As a nation, we have a moral obligation to provide the best quality care to those who have put their lives on the line to defend us.
Just as planes and tanks and guns are a cost of war, so is taking care of the men and women who we sent off to fight the war. It includes caring for the spouses and children who have to rebuild their lives after the loss of a loved one. It includes caring for the hundreds of thousands of veterans with multiple amputations or loss of eyesight, post-traumatic stress disorder and traumatic brain injury. It includes veterans who are having difficulty keeping jobs in order to pay their bills, and it includes the terrible tragedy of veterans committing suicide.
Reports of unacceptable wait times at many VA medical facilities means that not all veterans have access to timely health care.
More doctors and nurses are needed to care for the surging number of veterans returning from wars in Iraq and Afghanistan. We must do more to expand veterans’ benefits by making comprehensive dental care available and by expanding caregiver provisions. We must do more to meet the mental health needs of our veterans, especially those who have served in harm’s way. We must fully restore cuts to military pensions that were insisted upon by Republicans in the last budget deal.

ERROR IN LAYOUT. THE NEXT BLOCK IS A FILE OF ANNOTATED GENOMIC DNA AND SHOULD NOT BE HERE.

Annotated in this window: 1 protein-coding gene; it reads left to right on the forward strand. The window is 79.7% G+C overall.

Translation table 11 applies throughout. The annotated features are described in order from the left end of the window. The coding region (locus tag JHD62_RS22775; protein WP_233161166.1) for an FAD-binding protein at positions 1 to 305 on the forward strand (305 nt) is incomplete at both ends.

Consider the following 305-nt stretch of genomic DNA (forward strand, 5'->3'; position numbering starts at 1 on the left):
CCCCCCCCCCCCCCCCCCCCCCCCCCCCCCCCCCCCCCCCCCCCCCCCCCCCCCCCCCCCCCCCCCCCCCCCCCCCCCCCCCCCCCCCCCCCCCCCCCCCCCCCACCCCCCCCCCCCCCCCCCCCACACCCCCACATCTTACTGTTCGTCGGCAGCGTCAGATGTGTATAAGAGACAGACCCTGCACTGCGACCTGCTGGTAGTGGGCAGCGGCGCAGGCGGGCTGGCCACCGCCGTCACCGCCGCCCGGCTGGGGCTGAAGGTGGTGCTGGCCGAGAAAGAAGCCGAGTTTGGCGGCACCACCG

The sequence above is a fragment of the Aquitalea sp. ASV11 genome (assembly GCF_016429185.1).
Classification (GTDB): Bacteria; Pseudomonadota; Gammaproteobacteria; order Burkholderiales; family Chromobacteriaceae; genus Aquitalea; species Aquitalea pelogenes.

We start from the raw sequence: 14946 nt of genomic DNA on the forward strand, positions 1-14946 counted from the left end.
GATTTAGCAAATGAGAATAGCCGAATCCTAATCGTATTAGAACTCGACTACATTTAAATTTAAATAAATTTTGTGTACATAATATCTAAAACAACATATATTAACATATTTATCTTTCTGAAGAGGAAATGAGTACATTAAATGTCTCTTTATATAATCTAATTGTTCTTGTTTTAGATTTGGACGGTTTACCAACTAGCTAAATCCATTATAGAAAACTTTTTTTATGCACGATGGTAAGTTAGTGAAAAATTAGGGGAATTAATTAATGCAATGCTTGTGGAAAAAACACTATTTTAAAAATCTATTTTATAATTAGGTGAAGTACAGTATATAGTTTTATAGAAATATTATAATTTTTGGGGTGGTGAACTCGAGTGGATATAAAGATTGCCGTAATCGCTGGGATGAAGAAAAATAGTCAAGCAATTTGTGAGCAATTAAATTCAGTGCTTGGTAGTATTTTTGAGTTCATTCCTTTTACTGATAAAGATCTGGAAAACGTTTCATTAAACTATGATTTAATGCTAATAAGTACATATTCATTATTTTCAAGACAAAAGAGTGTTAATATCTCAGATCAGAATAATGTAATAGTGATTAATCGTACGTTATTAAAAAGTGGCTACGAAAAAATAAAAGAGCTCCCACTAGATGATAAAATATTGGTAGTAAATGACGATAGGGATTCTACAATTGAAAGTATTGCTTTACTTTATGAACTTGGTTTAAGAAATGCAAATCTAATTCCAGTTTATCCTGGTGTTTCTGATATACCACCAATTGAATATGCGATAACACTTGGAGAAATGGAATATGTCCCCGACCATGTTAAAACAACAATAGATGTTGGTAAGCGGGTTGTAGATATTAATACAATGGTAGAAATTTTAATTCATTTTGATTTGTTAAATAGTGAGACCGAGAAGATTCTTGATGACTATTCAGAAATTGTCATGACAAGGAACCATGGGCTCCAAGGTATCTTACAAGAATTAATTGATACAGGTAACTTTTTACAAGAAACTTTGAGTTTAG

We must end the travesty of veterans’ homelessness. While huge gains have been made over the past six years, the fact that on any given night there are fifty thousand homeless veterans on the street is a national disgrace. We also need to make further improvements to the VA disability claims process, which while significantly streamlined, still takes far too long for many veterans.The Solution